Moody was able to get his car started and went home but was astonished that is was three in the morning, meaning that he had an hour and a half of time unaccounted for. Days after the incident Moody broke out in a rash and experienced back pain. Using self-hypnosis Moody was able to fill in the gaps of time that he lost. He remembered two tall creatures approach him after becoming numb. He recalled trying to fight them but blacked out. That is when he woke in the craft on a table, telepathically being asked by one of the creatures if he would consent to behave and he agreed. The creatures gave him a tour of the craft and told him that they would return in two decades.

3. The Manhattan Abduction


In 1989 in New York, Linda Napolitano was abducted from her apartment. This abduction had multiple eyewitness accounts. On November 30 around three in the morning, Napolitano was abducted; she had no idea what happened after the abduction but through hypnosis she was able to put the pieces together. She soon remembered that three grey aliens levitated her out her window to a ship.

Two bodyguards of United Nations statesman Javier Perez de Cuellar witnessed this abduction. Jent Kimball also witnessed this but chalked it up to a movie being filmed in the area. Napolitano hired UFO researcher Budd Hopkins to investigate but couldn’t get Cuellar to tell the public about what happened that night. This is one of the only UFO abductions to be witnessed by so many people but never fully investigated.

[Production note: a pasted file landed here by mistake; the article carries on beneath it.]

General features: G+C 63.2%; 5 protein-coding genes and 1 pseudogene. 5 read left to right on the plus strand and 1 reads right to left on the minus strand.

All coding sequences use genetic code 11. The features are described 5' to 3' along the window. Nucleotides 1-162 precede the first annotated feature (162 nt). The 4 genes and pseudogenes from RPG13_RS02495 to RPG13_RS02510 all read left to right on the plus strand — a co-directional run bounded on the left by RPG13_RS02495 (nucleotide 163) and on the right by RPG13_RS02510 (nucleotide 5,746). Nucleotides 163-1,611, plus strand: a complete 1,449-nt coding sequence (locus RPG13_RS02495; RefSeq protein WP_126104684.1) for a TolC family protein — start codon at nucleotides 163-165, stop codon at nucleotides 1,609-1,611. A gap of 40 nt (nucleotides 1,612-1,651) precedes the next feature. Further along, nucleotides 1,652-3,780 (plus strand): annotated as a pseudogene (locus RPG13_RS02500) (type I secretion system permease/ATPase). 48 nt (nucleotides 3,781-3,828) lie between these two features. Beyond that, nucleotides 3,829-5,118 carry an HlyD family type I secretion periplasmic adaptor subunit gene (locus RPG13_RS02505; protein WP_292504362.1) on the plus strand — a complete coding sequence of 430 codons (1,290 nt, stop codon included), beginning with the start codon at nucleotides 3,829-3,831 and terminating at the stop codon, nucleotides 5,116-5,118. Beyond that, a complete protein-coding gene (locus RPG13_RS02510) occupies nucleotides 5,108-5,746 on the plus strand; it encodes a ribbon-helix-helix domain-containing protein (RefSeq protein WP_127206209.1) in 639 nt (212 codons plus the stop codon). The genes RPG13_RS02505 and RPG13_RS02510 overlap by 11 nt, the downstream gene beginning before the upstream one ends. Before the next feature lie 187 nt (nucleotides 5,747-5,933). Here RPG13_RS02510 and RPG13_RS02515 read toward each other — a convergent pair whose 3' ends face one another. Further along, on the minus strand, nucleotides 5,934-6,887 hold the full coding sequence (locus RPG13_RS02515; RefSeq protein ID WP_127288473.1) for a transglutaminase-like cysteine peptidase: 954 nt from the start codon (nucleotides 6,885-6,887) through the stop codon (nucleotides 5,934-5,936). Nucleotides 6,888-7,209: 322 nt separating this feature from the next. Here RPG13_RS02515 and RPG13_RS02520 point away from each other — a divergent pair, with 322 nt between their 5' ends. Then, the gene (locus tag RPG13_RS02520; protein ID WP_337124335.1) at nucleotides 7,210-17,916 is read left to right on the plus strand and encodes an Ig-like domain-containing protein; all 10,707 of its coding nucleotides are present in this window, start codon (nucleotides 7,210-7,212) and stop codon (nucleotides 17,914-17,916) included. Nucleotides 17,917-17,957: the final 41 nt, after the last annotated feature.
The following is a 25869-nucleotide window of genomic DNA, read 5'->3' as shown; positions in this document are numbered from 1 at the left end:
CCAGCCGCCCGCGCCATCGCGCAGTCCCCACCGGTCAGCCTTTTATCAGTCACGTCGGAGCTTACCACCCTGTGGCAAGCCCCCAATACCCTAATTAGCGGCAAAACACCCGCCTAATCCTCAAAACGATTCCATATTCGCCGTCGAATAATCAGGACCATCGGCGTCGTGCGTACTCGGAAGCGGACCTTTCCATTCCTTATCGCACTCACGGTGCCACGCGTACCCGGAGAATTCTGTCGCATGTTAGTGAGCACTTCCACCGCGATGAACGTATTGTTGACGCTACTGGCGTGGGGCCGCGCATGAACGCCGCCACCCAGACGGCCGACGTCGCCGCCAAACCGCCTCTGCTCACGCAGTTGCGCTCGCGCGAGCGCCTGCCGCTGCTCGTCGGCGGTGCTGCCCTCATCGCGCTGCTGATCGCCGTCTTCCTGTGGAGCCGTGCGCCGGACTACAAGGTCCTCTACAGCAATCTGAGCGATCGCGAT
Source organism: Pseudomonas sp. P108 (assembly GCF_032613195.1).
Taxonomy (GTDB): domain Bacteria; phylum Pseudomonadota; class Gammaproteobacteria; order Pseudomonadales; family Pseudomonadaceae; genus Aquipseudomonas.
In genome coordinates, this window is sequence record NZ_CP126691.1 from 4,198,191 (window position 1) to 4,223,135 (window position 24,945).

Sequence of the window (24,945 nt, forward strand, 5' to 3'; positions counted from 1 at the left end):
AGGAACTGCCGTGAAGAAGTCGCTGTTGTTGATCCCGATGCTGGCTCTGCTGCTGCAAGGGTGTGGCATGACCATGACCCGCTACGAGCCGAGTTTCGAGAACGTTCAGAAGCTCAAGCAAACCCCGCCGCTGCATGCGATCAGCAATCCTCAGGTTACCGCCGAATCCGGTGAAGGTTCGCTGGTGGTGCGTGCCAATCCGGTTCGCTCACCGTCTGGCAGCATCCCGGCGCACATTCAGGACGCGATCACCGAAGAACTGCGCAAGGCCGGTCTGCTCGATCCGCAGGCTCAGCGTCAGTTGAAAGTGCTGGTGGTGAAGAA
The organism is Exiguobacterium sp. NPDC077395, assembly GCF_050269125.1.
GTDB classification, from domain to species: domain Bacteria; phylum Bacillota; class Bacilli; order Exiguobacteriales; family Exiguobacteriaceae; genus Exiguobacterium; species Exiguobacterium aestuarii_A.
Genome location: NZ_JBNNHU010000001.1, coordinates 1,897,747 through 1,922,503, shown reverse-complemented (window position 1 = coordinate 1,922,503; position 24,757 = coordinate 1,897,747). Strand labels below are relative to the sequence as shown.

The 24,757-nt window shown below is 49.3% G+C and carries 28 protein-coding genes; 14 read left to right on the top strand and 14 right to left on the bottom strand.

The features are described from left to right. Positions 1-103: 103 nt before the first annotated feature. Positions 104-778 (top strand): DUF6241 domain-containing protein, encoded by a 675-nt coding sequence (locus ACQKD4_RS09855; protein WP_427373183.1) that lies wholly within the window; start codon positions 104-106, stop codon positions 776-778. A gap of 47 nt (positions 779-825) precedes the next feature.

2. Dr. Herbert Hopkins


What if the Men In Black are real and are out there to protect the secrets of the galaxy? Dr. Herbert Hopkins found out the hard way that this just might be the truth. Although Hopkins was not abducted, he did have a run in with a strange person that didn’t want him investigating an abduction. In 1976, Hopkins was hired to consult on a case in Maine as a doctor and hypnotist. While alone at his home one evening he got a call from a man in the New Jersey UFO Research Organization, informing him that he wanted to talk to him about the case. Hopkins agreed and went outside to turn on the light so the man could find his house but before he could even step outside, there was a man walking up his porch stairs. He was dressed in a black suit and hat, once he removed the hat he say the man was completely hairless.